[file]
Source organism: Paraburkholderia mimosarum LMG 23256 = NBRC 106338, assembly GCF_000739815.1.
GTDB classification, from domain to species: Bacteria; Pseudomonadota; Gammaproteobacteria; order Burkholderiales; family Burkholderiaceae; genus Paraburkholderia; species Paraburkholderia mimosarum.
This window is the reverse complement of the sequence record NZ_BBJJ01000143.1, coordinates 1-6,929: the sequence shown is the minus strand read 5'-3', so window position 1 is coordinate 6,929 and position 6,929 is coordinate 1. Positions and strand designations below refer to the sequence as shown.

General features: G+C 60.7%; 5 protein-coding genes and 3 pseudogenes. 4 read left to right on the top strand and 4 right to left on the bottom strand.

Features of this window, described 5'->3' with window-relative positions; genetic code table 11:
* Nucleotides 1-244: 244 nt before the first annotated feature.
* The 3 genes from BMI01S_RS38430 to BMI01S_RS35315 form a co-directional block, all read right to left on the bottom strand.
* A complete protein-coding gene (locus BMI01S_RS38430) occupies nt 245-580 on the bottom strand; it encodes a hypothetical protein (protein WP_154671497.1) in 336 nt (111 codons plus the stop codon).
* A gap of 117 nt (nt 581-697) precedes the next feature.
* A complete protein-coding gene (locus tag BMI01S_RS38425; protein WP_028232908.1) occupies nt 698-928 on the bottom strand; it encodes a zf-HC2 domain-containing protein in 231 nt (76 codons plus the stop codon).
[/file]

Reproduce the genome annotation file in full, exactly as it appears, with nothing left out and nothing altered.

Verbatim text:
Source organism: Paraburkholderia mimosarum LMG 23256 = NBRC 106338, assembly GCF_000739815.1.
GTDB classification, from domain to species: Bacteria; Pseudomonadota; Gammaproteobacteria; order Burkholderiales; family Burkholderiaceae; genus Paraburkholderia; species Paraburkholderia mimosarum.
This window is the reverse complement of the sequence record NZ_BBJJ01000143.1, coordinates 1-6,929: the sequence shown is the minus strand read 5'-3', so window position 1 is coordinate 6,929 and position 6,929 is coordinate 1. Positions and strand designations below refer to the sequence as shown.

General features: G+C 60.7%; 5 protein-coding genes and 3 pseudogenes. 4 read left to right on the top strand and 4 right to left on the bottom strand.

Features of this window, described 5'->3' with window-relative positions; genetic code table 11:
* Nucleotides 1-244: 244 nt before the first annotated feature.
* The 3 genes from BMI01S_RS38430 to BMI01S_RS35315 form a co-directional block, all read right to left on the bottom strand.
* A complete protein-coding gene (locus BMI01S_RS38430) occupies nt 245-580 on the bottom strand; it encodes a hypothetical protein (protein WP_154671497.1) in 336 nt (111 codons plus the stop codon).
* A gap of 117 nt (nt 581-697) precedes the next feature.
* A complete protein-coding gene (locus tag BMI01S_RS38425; protein WP_028232908.1) occupies nt 698-928 on the bottom strand; it encodes a zf-HC2 domain-containing protein in 231 nt (76 codons plus the stop codon).